How Much Do Dog Breeders Make?

How Much Do Dog Breeders Make?

How do dog breeders make? Dog breeders are a very varied population which makes it very difficult to provide even a ballpark amount. Hobby dog breeders with only a litter every year or two may just break-even, while more organized show dog breeders can generate several thousands of dollars of pure profit yearly.

Wondering how much do dog breeders earn is somewhat of a “how long is a piece of string?” type of question. Firstly, it really depends on what do the breeder’s expenses amount to, and how much revenue is generated from the sale of the puppies. Additionally, there are hidden costs that are often omitted like yearly routine checks, kennel cleaning, kibble, and so on. A breeder has to spend money throughout the lifetime of the dog, not just during pregnancy and nursing.

When trying to estimate how much dog breeders make in a year, one has to target a very specific type of breeder. And even then, there is a huge discrepancy between the lowest and highest brackets. After all, dog breeding is just like any other industry or activity, some are very good at it and manage to make a lot of money off of it, while others just cannot. Even worse, some dog breeders are expert in canine genetics, heredity and showing dogs, but have nearly no business acumen. Oppositely, a lot of wealthy breeders aren’t rich thanks to their expertise but rather their business practices (often questionable).

Which brings us to irresponsible breeding: because expenses span across the dam’s lifetime, a classic way of increasing profit in dog breeding is to increase revenue by having the bitch go through as many pregnancies as caninely possible. Although back to back breeding can be considered healthy, organizing breeding after breeding after breeding purely for increasing revenue is potentially dangerous for the female dog and totally unethical.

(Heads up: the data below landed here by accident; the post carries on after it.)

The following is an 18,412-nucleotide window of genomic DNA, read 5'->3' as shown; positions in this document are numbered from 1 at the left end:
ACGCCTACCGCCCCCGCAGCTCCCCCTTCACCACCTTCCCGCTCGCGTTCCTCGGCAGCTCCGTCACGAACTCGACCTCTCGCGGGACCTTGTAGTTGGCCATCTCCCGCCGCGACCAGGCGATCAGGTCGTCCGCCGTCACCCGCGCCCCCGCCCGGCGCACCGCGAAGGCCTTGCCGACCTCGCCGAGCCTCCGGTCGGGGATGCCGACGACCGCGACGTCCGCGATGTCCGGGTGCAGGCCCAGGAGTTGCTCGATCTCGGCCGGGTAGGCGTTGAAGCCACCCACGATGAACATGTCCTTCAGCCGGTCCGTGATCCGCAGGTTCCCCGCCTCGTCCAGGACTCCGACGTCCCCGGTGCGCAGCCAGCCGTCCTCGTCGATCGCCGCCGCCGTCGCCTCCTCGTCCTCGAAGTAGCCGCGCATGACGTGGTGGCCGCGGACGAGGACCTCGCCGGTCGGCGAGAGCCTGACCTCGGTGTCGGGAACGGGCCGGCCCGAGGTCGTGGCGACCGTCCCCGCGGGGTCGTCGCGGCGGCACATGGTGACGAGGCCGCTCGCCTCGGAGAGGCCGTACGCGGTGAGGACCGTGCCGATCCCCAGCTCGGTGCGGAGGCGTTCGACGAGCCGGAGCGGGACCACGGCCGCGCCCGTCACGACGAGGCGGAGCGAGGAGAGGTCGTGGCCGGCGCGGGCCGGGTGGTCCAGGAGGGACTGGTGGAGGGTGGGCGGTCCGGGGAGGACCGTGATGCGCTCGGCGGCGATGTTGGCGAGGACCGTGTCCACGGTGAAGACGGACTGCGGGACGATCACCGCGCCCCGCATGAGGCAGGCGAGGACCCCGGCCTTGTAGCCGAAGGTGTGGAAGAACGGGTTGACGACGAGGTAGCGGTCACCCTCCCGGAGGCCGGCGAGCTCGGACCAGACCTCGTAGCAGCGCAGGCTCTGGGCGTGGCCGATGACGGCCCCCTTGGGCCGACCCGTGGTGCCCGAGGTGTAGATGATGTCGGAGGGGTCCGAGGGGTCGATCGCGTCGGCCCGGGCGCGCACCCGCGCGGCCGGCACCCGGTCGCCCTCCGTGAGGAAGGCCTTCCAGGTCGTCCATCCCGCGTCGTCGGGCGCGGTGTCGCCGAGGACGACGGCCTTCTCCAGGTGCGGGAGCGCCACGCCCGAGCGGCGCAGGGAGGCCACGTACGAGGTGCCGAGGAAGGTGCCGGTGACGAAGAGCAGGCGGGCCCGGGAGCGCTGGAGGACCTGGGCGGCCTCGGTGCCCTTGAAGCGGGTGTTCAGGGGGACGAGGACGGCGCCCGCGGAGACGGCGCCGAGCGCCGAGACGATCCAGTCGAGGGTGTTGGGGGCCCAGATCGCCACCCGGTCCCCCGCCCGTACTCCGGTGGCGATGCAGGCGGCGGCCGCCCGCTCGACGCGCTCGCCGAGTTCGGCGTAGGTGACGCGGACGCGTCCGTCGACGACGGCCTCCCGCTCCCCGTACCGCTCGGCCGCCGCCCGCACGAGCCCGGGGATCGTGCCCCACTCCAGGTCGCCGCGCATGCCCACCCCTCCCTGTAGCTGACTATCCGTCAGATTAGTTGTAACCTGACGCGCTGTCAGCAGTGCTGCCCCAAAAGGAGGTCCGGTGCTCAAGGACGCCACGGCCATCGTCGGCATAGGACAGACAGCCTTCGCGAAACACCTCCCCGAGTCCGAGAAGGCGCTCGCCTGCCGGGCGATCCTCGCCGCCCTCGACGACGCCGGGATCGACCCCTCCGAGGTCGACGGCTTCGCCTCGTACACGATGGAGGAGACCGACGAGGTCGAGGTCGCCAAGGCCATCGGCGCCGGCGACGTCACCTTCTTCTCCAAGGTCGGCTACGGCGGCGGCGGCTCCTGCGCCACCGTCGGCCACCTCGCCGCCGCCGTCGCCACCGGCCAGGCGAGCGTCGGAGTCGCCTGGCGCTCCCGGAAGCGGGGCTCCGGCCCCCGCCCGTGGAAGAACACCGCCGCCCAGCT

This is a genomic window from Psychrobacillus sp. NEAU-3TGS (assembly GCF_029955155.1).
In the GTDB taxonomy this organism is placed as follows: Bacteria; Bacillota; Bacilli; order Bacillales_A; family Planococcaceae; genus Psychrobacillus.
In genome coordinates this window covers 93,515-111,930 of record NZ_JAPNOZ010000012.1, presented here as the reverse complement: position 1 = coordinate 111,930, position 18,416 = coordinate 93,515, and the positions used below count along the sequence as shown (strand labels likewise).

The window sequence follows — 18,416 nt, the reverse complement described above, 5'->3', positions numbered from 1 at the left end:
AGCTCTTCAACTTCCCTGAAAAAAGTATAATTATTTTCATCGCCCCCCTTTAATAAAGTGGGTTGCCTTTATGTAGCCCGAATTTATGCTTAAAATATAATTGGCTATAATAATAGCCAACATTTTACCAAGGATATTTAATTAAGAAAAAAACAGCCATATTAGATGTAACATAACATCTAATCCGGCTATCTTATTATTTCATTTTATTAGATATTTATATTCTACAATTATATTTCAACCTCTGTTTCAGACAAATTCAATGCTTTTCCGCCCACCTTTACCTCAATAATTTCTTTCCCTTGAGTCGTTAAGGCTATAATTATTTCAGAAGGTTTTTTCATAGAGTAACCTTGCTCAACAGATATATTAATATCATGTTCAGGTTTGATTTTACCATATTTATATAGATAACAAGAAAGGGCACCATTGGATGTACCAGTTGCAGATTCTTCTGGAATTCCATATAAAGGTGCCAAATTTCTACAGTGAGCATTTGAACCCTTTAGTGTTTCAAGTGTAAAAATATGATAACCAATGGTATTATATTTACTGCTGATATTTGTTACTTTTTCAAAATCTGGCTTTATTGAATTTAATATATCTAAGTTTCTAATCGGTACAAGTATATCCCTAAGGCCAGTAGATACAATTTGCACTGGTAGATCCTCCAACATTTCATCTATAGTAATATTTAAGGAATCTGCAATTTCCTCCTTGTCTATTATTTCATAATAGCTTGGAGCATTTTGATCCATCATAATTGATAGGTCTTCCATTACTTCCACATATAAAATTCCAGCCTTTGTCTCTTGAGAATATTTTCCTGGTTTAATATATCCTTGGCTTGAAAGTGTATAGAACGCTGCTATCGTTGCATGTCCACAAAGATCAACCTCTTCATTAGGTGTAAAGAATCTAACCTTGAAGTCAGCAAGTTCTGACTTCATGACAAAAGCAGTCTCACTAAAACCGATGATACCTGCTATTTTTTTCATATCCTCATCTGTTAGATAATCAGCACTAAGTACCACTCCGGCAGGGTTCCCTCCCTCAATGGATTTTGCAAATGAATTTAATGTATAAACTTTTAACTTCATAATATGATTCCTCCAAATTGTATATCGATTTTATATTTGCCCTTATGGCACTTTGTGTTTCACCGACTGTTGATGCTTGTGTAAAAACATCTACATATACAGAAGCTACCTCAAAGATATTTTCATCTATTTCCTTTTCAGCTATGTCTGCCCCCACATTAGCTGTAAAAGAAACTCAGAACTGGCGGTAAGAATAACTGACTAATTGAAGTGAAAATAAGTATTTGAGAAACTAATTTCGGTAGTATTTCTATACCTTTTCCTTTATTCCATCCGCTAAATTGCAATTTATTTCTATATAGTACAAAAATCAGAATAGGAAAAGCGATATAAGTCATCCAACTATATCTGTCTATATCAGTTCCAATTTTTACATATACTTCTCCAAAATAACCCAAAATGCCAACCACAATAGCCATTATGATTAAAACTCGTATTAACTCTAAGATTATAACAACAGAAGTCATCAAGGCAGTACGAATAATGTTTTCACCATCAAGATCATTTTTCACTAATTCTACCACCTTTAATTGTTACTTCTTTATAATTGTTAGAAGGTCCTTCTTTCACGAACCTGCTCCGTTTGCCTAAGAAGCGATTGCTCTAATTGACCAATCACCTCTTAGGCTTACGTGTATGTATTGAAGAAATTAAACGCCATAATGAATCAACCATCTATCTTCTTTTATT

How Much Do Hobby Dog Breeders Make?

An occasional hobby dog breeder may make a handful of thousands of dollars from the puppies sold. However, a lot of it was already spent on health checks, dog and puppy food, whelping kit, whelping boxes, vaccines, and so on. Hobby breeders will rarely generate substantial profits.

Hobby dog breeders earn a very low revenue because they are breeding dogs on an irregular basis, generating no anticipation. Such occasional breeders rarely participate in online communities and they tend to come out of their foxhole only when the puppies are on their way. Most prospects interested in buying puppies would rather buy from more consistent breeders.

As a consequence, occasional dog breeders are often coerced into lowering their prices to avoid keeping the puppies. Remember that people love puppies that are younger than 3 or 4 months and therefore if you haven’t sold them by that age, you will find even more challenges to do so. Rare are the occasional breeders who manage to sell their puppies are a higher price than market value, and it makes sense since most of them are not doing it for the money at all.

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How Much Do Professional Dog Breeders Make?